Taxpayers Cannot Be Forced to Fund Churches—Even in a Pandemic

Religious liberty is threatened in America, but not in the way you’ve been told. The Coronavirus Aid, Relief, and Economic Security (CARES) Act, as it stands right now, poses a very real threat to the religious freedom of every American. 

The CARES Act allows businesses and nonprofits to borrow money from the federal government to cover operating costs and salaries, and the government will later forgive those loans. Churches, houses of worship, and nonprofits with religious missions are stalking this money and unless the Small Business Administration includes some constitutional protections in its coming emergency regulations to implement the CARES Act and these loans, there’s a good chance that American taxpayers will be footing the bill for church mortgages and preachers’ salaries.

The government’s taxing power should not be wielded to oblige Muslims to bankroll temples, or to coerce Jews to subsidize Christian and Catholic churches, or to force Christians to fund mosques, or to compel the nonreligious to support any of the above. One of this country’s first religious freedom laws warned that taxing citizens and giving the money to churches is “sinful and tyrannical.” The right to be free from that compulsion is the bedrock of religious liberty.  

Congress cannot spend public money to build or maintain churches, to pay salaries for priests and preachers, or to fund religious ministries. Doing so is unconstitutional. Doing so forces all citizens, regardless of their religion or lack thereof, to support religions that are not their own. Even if the American religious tapestry were monochromatic and every citizen attended the same church, taxing citizens to support that church would still be “sinful and tyrannical,” as that first religious freedom law so correctly pointed out.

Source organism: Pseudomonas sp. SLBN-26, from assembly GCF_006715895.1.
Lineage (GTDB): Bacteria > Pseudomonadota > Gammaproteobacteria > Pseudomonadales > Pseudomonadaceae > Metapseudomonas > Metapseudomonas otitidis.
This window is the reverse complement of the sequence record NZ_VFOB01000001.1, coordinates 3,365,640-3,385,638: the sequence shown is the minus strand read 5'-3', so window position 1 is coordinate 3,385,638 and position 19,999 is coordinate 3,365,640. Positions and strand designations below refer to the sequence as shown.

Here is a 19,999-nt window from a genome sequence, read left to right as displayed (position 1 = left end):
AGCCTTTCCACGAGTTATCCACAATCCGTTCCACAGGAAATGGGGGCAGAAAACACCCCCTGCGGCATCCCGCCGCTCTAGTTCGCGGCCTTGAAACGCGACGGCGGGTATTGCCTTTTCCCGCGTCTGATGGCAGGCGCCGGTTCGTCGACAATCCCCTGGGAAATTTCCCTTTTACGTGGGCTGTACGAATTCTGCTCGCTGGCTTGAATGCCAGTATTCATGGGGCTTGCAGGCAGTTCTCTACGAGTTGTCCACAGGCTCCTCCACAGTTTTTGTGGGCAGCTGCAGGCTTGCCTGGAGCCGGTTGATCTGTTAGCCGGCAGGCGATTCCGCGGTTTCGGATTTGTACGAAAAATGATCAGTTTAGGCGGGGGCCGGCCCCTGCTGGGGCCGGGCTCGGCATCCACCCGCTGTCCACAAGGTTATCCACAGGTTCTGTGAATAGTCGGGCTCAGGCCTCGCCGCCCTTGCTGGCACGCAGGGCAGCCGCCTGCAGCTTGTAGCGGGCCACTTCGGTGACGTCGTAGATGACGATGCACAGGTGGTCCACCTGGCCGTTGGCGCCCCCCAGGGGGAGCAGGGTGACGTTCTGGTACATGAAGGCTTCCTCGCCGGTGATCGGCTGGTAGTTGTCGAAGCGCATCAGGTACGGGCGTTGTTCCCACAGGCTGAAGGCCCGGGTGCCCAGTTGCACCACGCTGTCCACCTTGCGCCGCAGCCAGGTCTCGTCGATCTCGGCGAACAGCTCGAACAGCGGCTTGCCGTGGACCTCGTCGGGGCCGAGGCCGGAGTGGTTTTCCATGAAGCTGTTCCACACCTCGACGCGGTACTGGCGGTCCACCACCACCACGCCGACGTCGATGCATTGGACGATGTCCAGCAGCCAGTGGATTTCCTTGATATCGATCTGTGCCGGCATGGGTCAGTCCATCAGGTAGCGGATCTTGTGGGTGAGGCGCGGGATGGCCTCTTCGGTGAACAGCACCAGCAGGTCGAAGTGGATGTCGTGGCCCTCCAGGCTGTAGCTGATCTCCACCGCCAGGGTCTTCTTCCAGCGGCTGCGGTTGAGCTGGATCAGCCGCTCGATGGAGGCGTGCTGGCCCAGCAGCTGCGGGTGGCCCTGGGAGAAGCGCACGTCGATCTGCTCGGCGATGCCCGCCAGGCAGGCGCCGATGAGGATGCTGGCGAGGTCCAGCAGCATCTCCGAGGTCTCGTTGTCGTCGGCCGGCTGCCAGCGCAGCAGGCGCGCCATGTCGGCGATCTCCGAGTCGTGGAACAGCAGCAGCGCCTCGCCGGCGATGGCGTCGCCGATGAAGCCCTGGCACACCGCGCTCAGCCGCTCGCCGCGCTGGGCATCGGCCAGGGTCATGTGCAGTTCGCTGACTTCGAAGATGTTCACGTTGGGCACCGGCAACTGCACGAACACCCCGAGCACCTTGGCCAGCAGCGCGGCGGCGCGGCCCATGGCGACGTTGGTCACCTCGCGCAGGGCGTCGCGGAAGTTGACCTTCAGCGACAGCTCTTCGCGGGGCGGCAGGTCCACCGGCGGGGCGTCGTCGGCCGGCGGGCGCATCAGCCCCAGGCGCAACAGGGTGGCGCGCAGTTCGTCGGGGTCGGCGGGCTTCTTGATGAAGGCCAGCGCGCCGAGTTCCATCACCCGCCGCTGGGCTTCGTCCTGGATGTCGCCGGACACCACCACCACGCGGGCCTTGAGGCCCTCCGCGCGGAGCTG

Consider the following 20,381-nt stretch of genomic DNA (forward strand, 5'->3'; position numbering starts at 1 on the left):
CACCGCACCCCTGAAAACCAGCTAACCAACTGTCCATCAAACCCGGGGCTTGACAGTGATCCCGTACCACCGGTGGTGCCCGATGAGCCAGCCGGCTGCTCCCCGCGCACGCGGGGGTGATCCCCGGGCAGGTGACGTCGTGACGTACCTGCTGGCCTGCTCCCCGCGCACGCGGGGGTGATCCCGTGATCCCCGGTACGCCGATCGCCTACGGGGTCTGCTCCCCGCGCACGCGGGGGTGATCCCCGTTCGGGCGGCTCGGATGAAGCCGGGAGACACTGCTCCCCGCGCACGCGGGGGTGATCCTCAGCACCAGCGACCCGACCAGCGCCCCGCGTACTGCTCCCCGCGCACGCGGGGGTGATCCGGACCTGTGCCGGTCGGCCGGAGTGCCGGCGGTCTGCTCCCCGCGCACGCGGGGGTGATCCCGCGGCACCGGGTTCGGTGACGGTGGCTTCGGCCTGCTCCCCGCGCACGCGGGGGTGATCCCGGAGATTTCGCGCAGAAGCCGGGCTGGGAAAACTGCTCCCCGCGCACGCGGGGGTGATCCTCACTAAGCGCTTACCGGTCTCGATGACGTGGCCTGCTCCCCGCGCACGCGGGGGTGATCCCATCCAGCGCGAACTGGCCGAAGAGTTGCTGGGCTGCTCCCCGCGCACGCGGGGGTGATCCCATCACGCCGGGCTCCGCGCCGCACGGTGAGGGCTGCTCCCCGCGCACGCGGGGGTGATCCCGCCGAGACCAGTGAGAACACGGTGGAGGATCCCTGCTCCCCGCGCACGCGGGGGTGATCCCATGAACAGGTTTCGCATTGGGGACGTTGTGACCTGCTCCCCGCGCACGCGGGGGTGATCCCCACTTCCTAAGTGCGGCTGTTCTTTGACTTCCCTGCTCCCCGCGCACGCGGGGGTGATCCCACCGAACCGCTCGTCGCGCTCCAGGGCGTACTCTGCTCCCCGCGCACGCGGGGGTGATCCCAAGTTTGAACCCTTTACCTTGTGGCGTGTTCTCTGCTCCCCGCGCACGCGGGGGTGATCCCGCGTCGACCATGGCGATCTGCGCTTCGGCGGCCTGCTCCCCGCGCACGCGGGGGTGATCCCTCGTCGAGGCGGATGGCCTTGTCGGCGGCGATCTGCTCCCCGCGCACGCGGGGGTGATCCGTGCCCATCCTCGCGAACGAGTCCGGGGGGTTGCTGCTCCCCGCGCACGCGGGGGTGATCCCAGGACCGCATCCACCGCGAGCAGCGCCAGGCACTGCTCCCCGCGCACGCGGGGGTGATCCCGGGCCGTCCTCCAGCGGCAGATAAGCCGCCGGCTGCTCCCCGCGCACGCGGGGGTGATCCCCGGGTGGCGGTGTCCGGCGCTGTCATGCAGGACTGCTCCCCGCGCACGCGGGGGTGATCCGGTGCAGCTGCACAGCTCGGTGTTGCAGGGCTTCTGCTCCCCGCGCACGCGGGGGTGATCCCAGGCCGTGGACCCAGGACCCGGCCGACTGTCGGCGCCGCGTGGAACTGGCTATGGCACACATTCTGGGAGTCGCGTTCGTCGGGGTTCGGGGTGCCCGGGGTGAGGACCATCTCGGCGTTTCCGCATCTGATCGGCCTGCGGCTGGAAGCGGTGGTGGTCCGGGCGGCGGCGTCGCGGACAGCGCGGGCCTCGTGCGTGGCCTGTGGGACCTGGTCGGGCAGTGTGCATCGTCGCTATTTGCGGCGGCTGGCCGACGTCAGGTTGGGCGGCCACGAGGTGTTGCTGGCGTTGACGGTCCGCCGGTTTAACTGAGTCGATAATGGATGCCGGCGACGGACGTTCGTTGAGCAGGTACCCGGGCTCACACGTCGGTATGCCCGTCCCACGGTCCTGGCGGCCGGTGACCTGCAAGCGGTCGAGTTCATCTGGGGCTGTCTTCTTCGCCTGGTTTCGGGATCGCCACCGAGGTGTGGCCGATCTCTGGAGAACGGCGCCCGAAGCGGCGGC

If these churches get a single cent from the public treasury, then the government is violating the religious liberty of every American. Fortunately, there’s an easy solution: the Small Business Administration can put in place rules to ensure that the Constitution is not violated. As a number of secular groups pointed out to the SBA this week, those rules are already in place.

For instance, “businesses principally engaged in teaching, instructing, counseling or indoctrinating religion or religious beliefs, whether in a religious or secular setting” are ineligible for SBA loans. The SBA has a host of rules like this in place to ensure that our Constitution is not violated; the SBA just needs to apply them to the CARES Act as it would apply them to every other piece of legislation. 

With his customary wit, Benjamin Franklin explained that government support of religion reflects poorly on the churches:

“When a Religion is good, I conceive that it will support itself; and when it cannot support itself, and God does not take care to support, so that its Professors are obliged to call for the help of the Civil Power, ’tis a Sign, I apprehend, of its being a bad one.”

Let the faithful voluntarily support their churches if they so choose. To involve the state in such personal decisions violates the religious liberty of all. Congress and the SBA should defend this bedrock American principle.